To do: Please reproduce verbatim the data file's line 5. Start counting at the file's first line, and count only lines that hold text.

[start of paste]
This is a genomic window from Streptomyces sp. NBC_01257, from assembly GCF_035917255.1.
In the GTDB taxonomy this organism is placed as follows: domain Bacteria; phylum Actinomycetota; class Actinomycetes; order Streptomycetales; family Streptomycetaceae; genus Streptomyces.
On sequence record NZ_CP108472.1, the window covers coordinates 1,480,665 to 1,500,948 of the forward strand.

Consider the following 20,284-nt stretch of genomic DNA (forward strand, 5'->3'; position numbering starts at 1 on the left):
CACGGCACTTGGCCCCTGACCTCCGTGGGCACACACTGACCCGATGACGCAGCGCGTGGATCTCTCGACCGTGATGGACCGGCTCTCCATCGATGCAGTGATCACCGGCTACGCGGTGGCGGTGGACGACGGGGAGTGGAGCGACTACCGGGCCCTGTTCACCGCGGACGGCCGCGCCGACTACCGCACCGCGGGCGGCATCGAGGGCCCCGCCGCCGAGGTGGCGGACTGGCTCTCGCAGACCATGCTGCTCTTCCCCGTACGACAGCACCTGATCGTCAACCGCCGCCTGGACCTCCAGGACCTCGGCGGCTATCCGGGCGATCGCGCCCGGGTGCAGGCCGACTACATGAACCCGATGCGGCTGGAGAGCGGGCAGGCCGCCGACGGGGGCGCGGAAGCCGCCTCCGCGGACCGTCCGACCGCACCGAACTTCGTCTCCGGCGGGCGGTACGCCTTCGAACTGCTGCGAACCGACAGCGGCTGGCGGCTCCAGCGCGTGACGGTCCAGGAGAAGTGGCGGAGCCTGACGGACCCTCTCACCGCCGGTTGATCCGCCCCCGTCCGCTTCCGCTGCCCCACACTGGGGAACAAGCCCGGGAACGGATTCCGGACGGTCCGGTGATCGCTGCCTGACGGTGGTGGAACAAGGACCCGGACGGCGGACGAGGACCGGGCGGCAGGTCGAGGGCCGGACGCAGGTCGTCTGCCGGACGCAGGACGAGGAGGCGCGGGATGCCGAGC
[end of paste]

CACGGCACTTGGCCCCTGACCTCCGTGGGCACACACTGACCCGATGACGCAGCGCGTGGATCTCTCGACCGTGATGGACCGGCTCTCCATCGATGCAGTGATCACCGGCTACGCGGTGGCGGTGGACGACGGGGAGTGGAGCGACTACCGGGCCCTGTTCACCGCGGACGGCCGCGCCGACTACCGCACCGCGGGCGGCATCGAGGGCCCCGCCGCCGAGGTGGCGGACTGGCTCTCGCAGACCATGCTGCTCTTCCCCGTACGACAGCACCTGATCGTCAACCGCCGCCTGGACCTCCAGGACCTCGGCGGCTATCCGGGCGATCGCGCCCGGGTGCAGGCCGACTACATGAACCCGATGCGGCTGGAGAGCGGGCAGGCCGCCGACGGGGGCGCGGAAGCCGCCTCCGCGGACCGTCCGACCGCACCGAACTTCGTCTCCGGCGGGCGGTACGCCTTCGAACTGCTGCGAACCGACAGCGGCTGGCGGCTCCAGCGCGTGACGGTCCAGGAGAAGTGGCGGAGCCTGACGGACCCTCTCACCGCCGGTTGATCCGCCCCCGTCCGCTTCCGCTGCCCCACACTGGGGAACAAGCCCGGGAACGGATTCCGGACGGTCCGGTGATCGCTGCCTGACGGTGGTGGAACAAGGACCCGGACGGCGGACGAGGACCGGGCGGCAGGTCGAGGGCCGGACGCAGGTCGTCTGCCGGACGCAGGACGAGGAGGCGCGGGATGCCGAGC